2. Künn-Nelen, A.C. & de Grip, A. & Fouarge, D., 2013. "The relation between maternal work hours and cognitive outcomes of young school-aged children," ROA Research Memorandum 007, Maastricht University, Research Centre for Education and the Labour Market (ROA).
    3. Melinda Morrill & Sabrina Pabilonia, 2015. "What effects do macroeconomic conditions have on the time couples with children spend together?," Review of Economics of the Household, Springer, vol. 13(4), pages 791-814, December.
    4. Frank Heiland & Joseph Price & Riley Wilson, 2017. "Maternal employment and time investments in children," Review of Economics of the Household, Springer, vol. 15(1), pages 53-67, March.
    5. Annemarie Künn-Nelen & Andries Grip & Didier Fouarge, 2015. "The Relation Between Maternal Work Hours and the Cognitive Development of Young School-Aged Children," De Economist, Springer, vol. 163(2), pages 203-232, June.
    6. Marina Gorsuch, 2016. "Decomposing the increase in men’s time on childcare during the great recession," Review of Economics of the Household, Springer, vol. 14(1), pages 53-82, March.
    7. Sarah Grace See, 2016. "Parental supervision and adolescent risky behaviors," Review of Economics of the Household, Springer, vol. 14(1), pages 185-206, March.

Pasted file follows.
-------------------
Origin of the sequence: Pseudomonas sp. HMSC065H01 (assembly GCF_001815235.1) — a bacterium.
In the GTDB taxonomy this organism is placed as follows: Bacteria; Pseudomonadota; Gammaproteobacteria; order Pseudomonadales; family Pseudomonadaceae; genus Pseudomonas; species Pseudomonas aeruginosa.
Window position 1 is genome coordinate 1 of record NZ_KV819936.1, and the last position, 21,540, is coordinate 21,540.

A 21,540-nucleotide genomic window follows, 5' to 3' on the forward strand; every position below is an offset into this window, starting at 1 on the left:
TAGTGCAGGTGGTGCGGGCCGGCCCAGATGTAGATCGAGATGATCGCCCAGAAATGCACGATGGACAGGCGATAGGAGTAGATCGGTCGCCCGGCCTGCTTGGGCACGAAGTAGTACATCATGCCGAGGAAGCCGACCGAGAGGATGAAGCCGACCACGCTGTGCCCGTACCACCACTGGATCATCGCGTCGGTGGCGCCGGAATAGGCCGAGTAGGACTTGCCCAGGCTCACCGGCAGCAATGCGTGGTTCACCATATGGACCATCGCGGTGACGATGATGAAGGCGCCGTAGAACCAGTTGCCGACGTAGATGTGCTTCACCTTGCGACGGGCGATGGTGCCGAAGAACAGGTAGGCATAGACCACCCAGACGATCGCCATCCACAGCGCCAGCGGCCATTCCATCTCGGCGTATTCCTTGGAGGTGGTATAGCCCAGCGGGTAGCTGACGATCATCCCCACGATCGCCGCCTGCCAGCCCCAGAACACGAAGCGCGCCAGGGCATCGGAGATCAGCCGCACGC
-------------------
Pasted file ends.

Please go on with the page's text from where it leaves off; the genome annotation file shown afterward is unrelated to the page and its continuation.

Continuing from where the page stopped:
8. Amy Hsin & Christina Felfe, 2014. "When Does Time Matter? Maternal Employment, Children’s Time With Parents, and Child Development," Demography, Springer;Population Association of America (PAA), vol. 51(5), pages 1867-1894, October.
    9. repec:kap:reveho:v:15:y:2017:i:3:d:10.1007_s11150-017-9368-y is not listed on IDEAS

    More about this item

    Keywords

    Parental employment; Time use; Tag-team parenting;

    JEL classification:

    • J13 - Labor and Demographic Economics - - Demographic Economics - - - Fertility; Family Planning; Child Care; Children; Youth
    • J22 - Labor and Demographic Economics - - Demand and Supply of Labor - - - Time Allocation and Labor Supply
    • J38 - Labor and Demographic Economics - - Wages, Compensation, and Labor Costs - - - Public Policy